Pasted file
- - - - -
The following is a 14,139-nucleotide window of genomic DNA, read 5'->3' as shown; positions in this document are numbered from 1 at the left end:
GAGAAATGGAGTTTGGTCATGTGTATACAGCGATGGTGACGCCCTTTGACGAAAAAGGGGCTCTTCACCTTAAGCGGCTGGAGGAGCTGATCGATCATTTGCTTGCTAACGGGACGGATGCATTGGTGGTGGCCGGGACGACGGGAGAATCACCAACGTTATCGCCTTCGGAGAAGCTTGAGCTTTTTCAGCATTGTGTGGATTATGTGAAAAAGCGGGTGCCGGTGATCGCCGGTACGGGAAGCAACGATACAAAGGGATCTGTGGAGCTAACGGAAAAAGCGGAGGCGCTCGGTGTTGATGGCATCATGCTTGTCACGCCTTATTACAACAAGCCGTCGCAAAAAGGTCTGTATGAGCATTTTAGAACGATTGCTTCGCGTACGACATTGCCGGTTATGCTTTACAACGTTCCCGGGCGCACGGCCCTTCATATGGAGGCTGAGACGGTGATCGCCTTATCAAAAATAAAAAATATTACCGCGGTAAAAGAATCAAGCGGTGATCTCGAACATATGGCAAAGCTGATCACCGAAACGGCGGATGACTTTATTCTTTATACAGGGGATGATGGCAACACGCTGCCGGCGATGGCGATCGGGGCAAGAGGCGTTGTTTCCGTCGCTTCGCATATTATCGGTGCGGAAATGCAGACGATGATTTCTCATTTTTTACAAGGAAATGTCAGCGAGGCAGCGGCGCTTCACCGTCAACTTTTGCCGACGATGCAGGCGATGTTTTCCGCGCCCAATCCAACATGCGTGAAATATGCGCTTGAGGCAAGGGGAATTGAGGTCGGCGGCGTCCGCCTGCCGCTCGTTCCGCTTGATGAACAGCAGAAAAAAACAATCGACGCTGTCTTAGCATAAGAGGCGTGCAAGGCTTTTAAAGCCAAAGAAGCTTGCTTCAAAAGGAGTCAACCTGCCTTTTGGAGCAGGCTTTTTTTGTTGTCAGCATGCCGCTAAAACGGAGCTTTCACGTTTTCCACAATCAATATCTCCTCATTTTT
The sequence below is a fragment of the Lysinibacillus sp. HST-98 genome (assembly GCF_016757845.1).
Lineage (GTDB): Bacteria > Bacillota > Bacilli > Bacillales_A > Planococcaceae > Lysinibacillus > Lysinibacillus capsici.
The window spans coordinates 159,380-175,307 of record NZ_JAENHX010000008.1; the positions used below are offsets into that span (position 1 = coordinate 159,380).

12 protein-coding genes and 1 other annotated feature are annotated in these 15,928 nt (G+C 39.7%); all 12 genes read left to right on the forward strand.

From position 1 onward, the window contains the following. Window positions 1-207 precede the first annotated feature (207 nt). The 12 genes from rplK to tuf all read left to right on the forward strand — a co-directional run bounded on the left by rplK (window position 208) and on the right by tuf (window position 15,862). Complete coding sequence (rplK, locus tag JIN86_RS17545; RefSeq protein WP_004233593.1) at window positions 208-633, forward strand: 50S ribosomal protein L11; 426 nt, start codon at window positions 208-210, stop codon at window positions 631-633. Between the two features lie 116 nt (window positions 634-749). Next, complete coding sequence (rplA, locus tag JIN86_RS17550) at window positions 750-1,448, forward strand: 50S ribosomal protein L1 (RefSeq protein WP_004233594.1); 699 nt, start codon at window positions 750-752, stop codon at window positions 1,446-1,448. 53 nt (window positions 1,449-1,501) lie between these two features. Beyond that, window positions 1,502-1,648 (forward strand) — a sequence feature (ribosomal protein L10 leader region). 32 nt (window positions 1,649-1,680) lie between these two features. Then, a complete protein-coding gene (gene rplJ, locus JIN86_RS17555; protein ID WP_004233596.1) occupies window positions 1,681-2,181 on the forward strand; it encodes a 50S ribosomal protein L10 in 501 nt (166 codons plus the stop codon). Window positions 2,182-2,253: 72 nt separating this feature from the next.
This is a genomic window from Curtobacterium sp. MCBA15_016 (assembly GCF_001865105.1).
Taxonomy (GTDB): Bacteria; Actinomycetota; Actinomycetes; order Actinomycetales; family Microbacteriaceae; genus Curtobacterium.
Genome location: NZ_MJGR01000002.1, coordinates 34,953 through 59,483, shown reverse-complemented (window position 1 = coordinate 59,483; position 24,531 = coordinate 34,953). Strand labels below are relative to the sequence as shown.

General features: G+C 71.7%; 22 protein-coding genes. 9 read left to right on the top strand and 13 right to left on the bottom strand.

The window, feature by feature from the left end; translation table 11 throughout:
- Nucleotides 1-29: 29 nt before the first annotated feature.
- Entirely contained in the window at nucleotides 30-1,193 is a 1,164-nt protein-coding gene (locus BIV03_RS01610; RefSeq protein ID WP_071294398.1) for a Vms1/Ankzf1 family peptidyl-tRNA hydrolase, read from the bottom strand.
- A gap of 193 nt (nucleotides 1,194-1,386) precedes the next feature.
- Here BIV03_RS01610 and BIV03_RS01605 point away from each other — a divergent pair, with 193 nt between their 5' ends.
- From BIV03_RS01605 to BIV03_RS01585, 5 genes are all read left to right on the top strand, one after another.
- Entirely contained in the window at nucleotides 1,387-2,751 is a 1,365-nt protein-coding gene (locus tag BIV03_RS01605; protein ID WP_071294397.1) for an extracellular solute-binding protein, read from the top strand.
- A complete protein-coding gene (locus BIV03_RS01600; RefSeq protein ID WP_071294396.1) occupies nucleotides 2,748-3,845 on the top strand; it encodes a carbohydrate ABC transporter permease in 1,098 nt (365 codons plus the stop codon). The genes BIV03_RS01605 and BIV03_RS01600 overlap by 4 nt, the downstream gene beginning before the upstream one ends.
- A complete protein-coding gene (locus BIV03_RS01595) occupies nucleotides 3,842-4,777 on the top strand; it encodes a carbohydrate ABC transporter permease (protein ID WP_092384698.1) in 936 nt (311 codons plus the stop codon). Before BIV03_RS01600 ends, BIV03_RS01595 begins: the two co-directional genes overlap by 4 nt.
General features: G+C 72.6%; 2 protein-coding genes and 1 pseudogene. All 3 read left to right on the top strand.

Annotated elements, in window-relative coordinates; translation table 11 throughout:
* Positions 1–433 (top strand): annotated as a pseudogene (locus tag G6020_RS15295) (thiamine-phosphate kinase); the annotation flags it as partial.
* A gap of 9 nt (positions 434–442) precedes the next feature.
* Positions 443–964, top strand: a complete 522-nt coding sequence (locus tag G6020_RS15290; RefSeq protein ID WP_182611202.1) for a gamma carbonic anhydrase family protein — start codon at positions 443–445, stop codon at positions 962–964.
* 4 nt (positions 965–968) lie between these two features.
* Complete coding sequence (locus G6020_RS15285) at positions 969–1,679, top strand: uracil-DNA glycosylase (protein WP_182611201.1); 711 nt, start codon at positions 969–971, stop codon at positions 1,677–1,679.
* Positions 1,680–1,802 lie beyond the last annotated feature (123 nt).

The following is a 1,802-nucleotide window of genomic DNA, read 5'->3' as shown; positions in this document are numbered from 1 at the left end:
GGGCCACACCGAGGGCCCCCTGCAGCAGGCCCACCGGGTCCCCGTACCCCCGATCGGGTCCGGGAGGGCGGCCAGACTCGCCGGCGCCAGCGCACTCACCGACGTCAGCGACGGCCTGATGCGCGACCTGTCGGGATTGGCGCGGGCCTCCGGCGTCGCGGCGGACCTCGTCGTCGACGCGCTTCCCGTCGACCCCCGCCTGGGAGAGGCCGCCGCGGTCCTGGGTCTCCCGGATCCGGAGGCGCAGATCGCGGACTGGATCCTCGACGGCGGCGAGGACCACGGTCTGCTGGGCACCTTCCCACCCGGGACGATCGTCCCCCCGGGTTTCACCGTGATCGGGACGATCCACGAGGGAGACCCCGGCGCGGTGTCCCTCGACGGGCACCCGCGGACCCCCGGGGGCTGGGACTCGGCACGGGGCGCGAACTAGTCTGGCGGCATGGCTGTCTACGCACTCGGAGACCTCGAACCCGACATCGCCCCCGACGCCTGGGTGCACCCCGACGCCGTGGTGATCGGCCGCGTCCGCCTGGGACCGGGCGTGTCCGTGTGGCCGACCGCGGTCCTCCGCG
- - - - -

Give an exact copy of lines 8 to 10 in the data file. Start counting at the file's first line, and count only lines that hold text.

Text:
This is a genomic window from Curtobacterium sp. MCBA15_016 (assembly GCF_001865105.1).
Taxonomy (GTDB): Bacteria; Actinomycetota; Actinomycetes; order Actinomycetales; family Microbacteriaceae; genus Curtobacterium.
Genome location: NZ_MJGR01000002.1, coordinates 34,953 through 59,483, shown reverse-complemented (window position 1 = coordinate 59,483; position 24,531 = coordinate 34,953). Strand labels below are relative to the sequence as shown.